The dance from quiet drinking to the decision to leave is a delicate one, but there is no question. She listens to the clink of ice in her glass, places it on the bar, and turns to him. She communicates her need with a tilt of her head. He nods.
She wastes no time looking around at his place; they could be anywhere. Instead, as soon as the door closes, she kisses him. For once she does not think of the loose skin on her stomach, about the few extra pounds on her frame since her children were born. She does not think of the underwear she is wearing or the smell of her breath or whether her breasts are perky enough. She thinks instead, “Touch me.” She wants him to admire her, to tell her she is beautiful, but she does not need that.
She is luminous in her desire. She knows she may be disappointed by what comes next. For that matter, so might he. There is nothing to do but reach.
— Heather Calder
* * *
The uncertainty grips your heart so tightly, you feel as though your pulse has slowed. The anxiety keeps you awake at night and locks every muscle in a paralysis of fear by day. You grow delirious and begin to feel as though you’re teetering on the edge of some cliff, afraid to move a muscle and upset the balance that would send you plummeting into a ravine. You lash out at each other for the stupidest things, never naming this silent torture as the real cause for your quarrels. No, you really are angry to the point of screaming because the dishes didn’t get done. You cannot acknowledge that you’ve let this choice you’ve made become some monster lurking in the shadows waiting to pounce on you with failure or hardship or worse yet, the fact that you might have been wrong to even try. Your head rests under the guillotine throughout the entire trial. You wince and close your eyes and wait to hear the verdict. And it takes days. Sometimes weeks. And you’re never given any time to get away from that shining blade above you. Waiting. You’re sure it’s wrong. You’re sure it’s going to end badly. You’re sure there’s no way you could come out of this without paying a horrific price. You drink. You smoke. You self-medicate to the point that you’re numb. But it’s still there. The anxiety, the fear, the paralysis. And then you get the call. Finally. And the deal has fallen through. And you’re asked what your next move is. And you say nothing and hang up and gingerly walk away. Tip your hat to the executioner. You’ll see him another day.
— M.L. Hamilton
* * *
“So first off, Teddy, we’re gonna be straight with you—Margot and I have some baggage that might make us seem mildly undesirable as roommates. First, we used to date each other. Secondly, Margot currently dates our landlord, which is why any complaint the third roommate registers against us will be promptly and thoroughly dismissed. And third, we run a joint letterpress/custom stamp/wedding invitation origami business that requires a lot of ink, manic rolling of the old-school letterpress in the basement, and the requisite screaming and crying that comes along with having two artistic temperaments and a tumultuous sexual history.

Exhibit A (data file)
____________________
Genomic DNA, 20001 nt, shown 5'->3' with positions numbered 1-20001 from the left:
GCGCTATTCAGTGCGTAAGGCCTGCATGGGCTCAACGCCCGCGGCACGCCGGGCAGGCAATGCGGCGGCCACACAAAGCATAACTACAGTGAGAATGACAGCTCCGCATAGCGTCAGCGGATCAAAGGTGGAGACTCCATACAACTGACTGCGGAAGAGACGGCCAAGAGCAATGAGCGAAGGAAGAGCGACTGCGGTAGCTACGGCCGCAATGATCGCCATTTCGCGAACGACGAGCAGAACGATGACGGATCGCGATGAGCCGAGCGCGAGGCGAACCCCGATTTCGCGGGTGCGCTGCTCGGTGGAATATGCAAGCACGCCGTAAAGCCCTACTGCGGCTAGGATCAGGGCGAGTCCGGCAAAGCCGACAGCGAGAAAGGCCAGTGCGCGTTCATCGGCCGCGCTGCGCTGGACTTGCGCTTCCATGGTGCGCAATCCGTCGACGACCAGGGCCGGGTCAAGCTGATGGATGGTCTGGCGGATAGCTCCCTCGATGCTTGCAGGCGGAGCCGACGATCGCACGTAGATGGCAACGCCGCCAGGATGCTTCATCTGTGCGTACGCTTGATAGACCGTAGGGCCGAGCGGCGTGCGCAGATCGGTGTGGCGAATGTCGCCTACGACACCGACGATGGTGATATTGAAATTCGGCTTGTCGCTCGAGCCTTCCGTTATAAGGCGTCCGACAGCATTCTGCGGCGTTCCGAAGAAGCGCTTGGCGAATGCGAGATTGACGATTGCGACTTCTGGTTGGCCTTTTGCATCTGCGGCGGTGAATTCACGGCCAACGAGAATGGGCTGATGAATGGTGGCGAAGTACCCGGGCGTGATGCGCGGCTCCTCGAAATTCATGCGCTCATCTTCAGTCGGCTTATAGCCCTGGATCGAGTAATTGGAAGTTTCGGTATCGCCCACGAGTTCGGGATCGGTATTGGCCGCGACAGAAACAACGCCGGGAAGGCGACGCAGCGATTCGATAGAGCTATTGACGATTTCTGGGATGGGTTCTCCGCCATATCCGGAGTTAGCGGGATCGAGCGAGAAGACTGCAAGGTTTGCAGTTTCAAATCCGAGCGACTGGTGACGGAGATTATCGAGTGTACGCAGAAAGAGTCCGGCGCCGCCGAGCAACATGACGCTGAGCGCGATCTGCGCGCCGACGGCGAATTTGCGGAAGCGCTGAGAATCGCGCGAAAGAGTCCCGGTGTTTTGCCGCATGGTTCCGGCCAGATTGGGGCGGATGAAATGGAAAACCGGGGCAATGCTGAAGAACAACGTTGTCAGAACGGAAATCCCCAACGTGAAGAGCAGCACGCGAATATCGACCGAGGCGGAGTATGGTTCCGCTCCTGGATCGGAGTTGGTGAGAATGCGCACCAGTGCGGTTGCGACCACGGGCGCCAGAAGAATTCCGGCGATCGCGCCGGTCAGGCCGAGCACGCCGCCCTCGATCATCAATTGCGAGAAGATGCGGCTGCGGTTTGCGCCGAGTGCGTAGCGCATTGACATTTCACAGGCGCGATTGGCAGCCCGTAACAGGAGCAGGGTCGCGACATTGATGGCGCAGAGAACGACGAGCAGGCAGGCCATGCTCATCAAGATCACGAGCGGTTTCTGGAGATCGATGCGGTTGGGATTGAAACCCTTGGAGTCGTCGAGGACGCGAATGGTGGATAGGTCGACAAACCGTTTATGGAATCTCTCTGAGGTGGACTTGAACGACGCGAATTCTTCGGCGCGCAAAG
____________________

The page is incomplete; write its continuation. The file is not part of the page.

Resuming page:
“If you take the time to ask around this neighborhood, you might get the impression that the two of us are known as notorious liars and thieves. Also, that I’ve dabbled in arson one or five times. That’s all false—our neighbors are shadow artists intent on sucking the success out of our souls with their inane concerns like ‘gardening’ and ‘engaged community.’ If you want to live a real, genuine life, Mr. Teddy, you’ve come to the right place. Look past the vinyl siding façade—this house is authenticity central.
“Rent? Well, despite Margot’s brave arrangement with the landlord (Tim, she prefers I call him), we do still have to pay a nominal amount of monthly fees on the house as well as our pretty astronomical gas and electric bills (due to the all-night work sessions with every light in the house blazing). So that’s where you come in, Teddy. It’s $600 for the top floor studio, you’ll have access to the second floor bathroom for eight minutes every six hours, and you’ll get the pleasure of our company whenever we feel like visiting your room to clip ‘rosemary’ from your window boxes.
“First and last month’s deposit due in cash right now, and you’re on the hook for a case of rice wine tonight.
— Caitlin Kunkel
* * *